A Syrian military helicopter has caught fire and crashed after it was apparently hit during fighting between government forces and rebels in the capital Damascus, an activist group has said.
Activists said the opposition Free Syria Army claimed that it had shot down the helicopter. Syria's state-run media on Monday confirmed there had been a crash in Damascus, but it gave no further details.
Several videos posted on YouTube showed the helicopter flying above buildings while flames gradually engulf it as it abruptly turns, nose dives and spins towards the ground before disappearing from view.
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State media said the helicopter crashed in al-Qaboun district, which is close to the western Damascus neighbourhood of Jobar.
Al Jazeera's Rula Amin, reporting from Beirut in neighbouring Lebanon, said it was still unclear whether the aircraft was shot down or if it had merely crashed.
"But if this indeed was the work of the rebels it poses the question of how effective they have been in smuggling very significant weapons and advanced weapons to the capital Damascus," she said.
"To bring it all the way to Damascus, hundreds of kilometres [away from rebel-held areas], is going to be a major breakthrough for the rebels and a major concern for the government if this is indeed the work of the rebels."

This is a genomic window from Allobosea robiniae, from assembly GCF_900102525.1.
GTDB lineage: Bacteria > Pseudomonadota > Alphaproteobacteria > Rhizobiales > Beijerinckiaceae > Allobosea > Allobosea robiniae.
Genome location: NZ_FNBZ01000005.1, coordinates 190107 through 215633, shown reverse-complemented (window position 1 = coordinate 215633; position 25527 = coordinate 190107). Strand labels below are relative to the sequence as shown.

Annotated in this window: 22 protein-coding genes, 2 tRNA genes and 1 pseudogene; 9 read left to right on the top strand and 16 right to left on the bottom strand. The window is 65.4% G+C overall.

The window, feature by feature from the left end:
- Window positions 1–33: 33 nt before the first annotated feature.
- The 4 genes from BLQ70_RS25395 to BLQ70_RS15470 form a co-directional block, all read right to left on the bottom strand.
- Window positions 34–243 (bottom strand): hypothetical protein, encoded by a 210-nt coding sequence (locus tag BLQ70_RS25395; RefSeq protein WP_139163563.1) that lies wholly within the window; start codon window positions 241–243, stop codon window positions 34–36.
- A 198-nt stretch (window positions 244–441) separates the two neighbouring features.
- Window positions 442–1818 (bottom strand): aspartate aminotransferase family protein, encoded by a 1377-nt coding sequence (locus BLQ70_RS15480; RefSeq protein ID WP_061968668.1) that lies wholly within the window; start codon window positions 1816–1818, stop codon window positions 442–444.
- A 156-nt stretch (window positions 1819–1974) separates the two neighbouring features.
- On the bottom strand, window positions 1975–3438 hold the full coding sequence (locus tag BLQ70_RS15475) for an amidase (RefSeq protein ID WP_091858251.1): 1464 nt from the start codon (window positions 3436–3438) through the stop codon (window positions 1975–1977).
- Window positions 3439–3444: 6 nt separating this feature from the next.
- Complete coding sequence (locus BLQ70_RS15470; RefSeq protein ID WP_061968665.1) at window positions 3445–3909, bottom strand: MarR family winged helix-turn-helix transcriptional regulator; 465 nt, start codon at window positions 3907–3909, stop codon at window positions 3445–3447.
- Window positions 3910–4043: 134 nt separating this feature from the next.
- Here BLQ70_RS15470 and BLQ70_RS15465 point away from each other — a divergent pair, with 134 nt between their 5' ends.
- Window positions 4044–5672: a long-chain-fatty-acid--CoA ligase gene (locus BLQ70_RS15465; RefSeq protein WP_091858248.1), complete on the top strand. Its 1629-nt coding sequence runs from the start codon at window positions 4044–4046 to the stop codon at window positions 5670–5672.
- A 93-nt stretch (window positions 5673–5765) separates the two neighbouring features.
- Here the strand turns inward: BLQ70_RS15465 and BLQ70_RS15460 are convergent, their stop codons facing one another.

The shooting down of the helicopter came as activists reported intense new fighting in the suburbs around Damascus, including a possible new massacre of more than 300 people in the Daraya district on Sunday.
Meanwhile, Syrian forces continued their air campaign against anti-government targets. Attacks by fighter jets killed at least 60 people in the eastern suburbs of Damascus, opposition groups said.
The suburbs of Zemalka and Saqba were targeted in the attacks, they said.
The Britain-based Syrian Observatory for Human Rights (SOHR), which initially reported Monday's helicopter crash, said there was also fighting between troops backed by helicopter gunships and rebels in Jobar.
"Very fierce clashes [are] taking place between the rebels and government forces in so many districts around the capital and inside it and also in the southern part of the country, in Deraa province," Al Jazeera's Amin said.
"We have seen an intensifying effort by the government forces to flush out the rebels from their strongholds, and the rebels have been hitting back wherever they could."
With its forces stretched thin by fighting on multiple fronts, President Bashar al-Assad's regime has been increasingly using helicopters and warplanes against the rebels.
The army has for more than a month been fighting major battles against rebels in Damascus and its suburbs while engaged in what appears to be a stalemate in the fight against rebels for control of northern Aleppo, the nation's largest city and commercial capital.
The rebels are not known to have any answer to the regime's air power except anti-aircraft guns that they mostly use as an anti-personnel weapon.